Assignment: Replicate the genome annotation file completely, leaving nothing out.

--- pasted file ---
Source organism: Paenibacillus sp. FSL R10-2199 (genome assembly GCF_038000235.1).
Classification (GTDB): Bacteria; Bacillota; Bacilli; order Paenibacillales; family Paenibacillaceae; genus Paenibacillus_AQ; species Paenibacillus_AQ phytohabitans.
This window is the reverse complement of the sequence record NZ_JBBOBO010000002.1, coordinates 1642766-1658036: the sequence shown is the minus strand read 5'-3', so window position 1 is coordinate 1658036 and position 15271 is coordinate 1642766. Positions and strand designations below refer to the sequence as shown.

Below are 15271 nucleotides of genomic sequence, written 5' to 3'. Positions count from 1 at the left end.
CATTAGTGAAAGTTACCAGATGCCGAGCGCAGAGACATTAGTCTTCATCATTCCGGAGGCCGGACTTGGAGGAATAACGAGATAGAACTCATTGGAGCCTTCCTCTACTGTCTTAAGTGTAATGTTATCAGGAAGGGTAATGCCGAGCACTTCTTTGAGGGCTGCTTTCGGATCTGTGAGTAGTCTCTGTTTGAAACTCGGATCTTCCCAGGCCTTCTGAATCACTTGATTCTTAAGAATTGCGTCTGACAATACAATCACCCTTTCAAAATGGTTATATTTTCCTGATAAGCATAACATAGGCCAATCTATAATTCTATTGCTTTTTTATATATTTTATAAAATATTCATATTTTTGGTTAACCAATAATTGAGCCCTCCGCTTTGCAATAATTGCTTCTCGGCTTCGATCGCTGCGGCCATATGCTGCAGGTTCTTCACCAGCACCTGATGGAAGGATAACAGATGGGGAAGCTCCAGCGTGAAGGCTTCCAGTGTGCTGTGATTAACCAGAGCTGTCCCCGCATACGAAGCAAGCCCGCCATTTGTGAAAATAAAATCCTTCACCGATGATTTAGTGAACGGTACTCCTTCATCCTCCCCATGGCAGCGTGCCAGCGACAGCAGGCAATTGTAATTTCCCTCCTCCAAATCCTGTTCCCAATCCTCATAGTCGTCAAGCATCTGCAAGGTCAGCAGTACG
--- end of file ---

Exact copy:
Source organism: Paenibacillus sp. FSL R10-2199 (genome assembly GCF_038000235.1).
Classification (GTDB): Bacteria; Bacillota; Bacilli; order Paenibacillales; family Paenibacillaceae; genus Paenibacillus_AQ; species Paenibacillus_AQ phytohabitans.
This window is the reverse complement of the sequence record NZ_JBBOBO010000002.1, coordinates 1642766-1658036: the sequence shown is the minus strand read 5'-3', so window position 1 is coordinate 1658036 and position 15271 is coordinate 1642766. Positions and strand designations below refer to the sequence as shown.

Below are 15271 nucleotides of genomic sequence, written 5' to 3'. Positions count from 1 at the left end.
CATTAGTGAAAGTTACCAGATGCCGAGCGCAGAGACATTAGTCTTCATCATTCCGGAGGCCGGACTTGGAGGAATAACGAGATAGAACTCATTGGAGCCTTCCTCTACTGTCTTAAGTGTAATGTTATCAGGAAGGGTAATGCCGAGCACTTCTTTGAGGGCTGCTTTCGGATCTGTGAGTAGTCTCTGTTTGAAACTCGGATCTTCCCAGGCCTTCTGAATCACTTGATTCTTAAGAATTGCGTCTGACAATACAATCACCCTTTCAAAATGGTTATATTTTCCTGATAAGCATAACATAGGCCAATCTATAATTCTATTGCTTTTTTATATATTTTATAAAATATTCATATTTTTGGTTAACCAATAATTGAGCCCTCCGCTTTGCAATAATTGCTTCTCGGCTTCGATCGCTGCGGCCATATGCTGCAGGTTCTTCACCAGCACCTGATGGAAGGATAACAGATGGGGAAGCTCCAGCGTGAAGGCTTCCAGTGTGCTGTGATTAACCAGAGCTGTCCCCGCATACGAAGCAAGCCCGCCATTTGTGAAAATAAAATCCTTCACCGATGATTTAGTGAACGGTACTCCTTCATCCTCCCCATGGCAGCGTGCCAGCGACAGCAGGCAATTGTAATTTCCCTCCTCCAAATCCTGTTCCCAATCCTCATAGTCGTCAAGCATCTGCAAGGTCAGCAGTACG